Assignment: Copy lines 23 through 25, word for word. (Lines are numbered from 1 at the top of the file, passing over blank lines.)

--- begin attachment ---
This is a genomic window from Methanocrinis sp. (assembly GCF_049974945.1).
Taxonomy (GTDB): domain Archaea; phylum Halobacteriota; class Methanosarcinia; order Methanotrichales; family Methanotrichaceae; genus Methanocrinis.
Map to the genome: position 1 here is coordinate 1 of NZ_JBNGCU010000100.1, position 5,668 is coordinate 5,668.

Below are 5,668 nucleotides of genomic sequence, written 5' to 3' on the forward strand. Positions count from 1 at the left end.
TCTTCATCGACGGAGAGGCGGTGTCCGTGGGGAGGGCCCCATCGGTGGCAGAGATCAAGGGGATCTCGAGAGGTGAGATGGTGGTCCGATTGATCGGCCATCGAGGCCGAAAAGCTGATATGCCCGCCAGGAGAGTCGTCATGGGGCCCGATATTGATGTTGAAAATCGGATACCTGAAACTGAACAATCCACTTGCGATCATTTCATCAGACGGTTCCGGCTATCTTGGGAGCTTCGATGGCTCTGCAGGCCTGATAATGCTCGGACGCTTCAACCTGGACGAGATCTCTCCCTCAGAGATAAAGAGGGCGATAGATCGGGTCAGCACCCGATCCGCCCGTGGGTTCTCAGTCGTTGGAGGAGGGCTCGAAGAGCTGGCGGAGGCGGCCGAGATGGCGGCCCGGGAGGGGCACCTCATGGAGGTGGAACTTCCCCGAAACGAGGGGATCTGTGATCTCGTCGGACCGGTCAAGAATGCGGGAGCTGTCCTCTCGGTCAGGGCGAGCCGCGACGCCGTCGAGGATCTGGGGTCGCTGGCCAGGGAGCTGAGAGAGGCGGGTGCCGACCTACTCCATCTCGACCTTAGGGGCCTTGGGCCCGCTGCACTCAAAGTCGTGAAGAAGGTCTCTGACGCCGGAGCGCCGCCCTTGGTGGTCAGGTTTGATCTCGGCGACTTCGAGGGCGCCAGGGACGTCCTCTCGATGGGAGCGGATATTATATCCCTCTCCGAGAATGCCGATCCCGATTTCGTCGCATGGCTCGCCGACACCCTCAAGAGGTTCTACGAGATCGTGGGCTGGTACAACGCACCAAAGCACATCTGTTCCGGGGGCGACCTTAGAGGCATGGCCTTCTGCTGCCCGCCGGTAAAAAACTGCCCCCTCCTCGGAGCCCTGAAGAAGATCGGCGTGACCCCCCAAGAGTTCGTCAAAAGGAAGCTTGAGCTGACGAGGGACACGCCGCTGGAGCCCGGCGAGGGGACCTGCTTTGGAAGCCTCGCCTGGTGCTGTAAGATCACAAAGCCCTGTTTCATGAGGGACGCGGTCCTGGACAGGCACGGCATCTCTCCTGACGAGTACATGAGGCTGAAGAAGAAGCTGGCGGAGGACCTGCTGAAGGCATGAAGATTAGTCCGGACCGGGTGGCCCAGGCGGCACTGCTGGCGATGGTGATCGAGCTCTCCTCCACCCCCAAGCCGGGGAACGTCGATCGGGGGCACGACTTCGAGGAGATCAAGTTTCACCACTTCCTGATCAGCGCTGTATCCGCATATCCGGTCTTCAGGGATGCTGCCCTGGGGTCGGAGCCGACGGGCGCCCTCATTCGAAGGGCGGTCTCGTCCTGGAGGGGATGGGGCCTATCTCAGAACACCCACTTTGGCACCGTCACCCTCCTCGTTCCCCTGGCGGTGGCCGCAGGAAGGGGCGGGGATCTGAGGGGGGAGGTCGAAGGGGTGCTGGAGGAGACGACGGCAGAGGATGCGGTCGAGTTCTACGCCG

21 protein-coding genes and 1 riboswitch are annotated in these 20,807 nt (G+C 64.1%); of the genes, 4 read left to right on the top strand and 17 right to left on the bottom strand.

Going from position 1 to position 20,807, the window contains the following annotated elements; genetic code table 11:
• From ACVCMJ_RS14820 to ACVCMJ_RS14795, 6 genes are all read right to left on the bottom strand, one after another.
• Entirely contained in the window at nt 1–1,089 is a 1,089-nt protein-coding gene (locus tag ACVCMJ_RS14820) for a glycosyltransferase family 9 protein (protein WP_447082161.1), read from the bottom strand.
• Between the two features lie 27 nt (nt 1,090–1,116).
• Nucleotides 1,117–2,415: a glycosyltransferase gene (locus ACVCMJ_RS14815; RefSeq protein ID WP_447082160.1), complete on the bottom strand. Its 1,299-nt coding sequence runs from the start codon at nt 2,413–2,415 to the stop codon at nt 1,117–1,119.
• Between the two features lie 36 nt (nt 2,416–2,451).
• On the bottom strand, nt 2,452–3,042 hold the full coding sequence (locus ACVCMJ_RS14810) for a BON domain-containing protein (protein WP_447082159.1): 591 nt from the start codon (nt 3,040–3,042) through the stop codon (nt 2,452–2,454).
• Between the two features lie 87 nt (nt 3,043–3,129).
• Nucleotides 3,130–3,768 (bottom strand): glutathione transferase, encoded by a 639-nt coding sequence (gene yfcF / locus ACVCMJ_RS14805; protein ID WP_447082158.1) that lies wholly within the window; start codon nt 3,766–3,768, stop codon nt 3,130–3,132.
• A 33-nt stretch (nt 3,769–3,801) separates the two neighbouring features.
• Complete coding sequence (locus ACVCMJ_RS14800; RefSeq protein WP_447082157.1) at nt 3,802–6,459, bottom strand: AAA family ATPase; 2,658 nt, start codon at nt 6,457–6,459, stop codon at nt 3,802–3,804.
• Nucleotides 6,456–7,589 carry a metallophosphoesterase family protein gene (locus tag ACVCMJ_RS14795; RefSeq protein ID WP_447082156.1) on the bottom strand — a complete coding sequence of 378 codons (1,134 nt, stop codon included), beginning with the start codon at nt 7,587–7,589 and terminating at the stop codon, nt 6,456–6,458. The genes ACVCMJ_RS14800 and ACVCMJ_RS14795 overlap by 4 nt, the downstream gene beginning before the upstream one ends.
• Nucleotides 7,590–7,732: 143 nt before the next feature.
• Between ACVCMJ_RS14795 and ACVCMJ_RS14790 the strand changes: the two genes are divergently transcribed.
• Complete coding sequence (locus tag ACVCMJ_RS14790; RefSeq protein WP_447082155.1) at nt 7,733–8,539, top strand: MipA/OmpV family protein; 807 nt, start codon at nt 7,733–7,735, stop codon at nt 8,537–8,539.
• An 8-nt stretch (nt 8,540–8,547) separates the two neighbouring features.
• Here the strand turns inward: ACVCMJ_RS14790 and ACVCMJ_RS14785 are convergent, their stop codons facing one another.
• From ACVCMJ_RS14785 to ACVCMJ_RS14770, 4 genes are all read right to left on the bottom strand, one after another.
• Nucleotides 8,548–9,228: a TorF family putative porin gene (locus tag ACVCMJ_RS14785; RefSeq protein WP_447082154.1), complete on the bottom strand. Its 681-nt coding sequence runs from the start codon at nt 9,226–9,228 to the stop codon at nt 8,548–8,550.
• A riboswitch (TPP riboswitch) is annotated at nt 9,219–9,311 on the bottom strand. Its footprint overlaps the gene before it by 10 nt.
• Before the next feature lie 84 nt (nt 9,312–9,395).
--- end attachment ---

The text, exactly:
• Here the strand turns inward: ACVCMJ_RS14790 and ACVCMJ_RS14785 are convergent, their stop codons facing one another.
• From ACVCMJ_RS14785 to ACVCMJ_RS14770, 4 genes are all read right to left on the bottom strand, one after another.
• Nucleotides 8,548–9,228: a TorF family putative porin gene (locus tag ACVCMJ_RS14785; RefSeq protein WP_447082154.1), complete on the bottom strand. Its 681-nt coding sequence runs from the start codon at nt 9,226–9,228 to the stop codon at nt 8,548–8,550.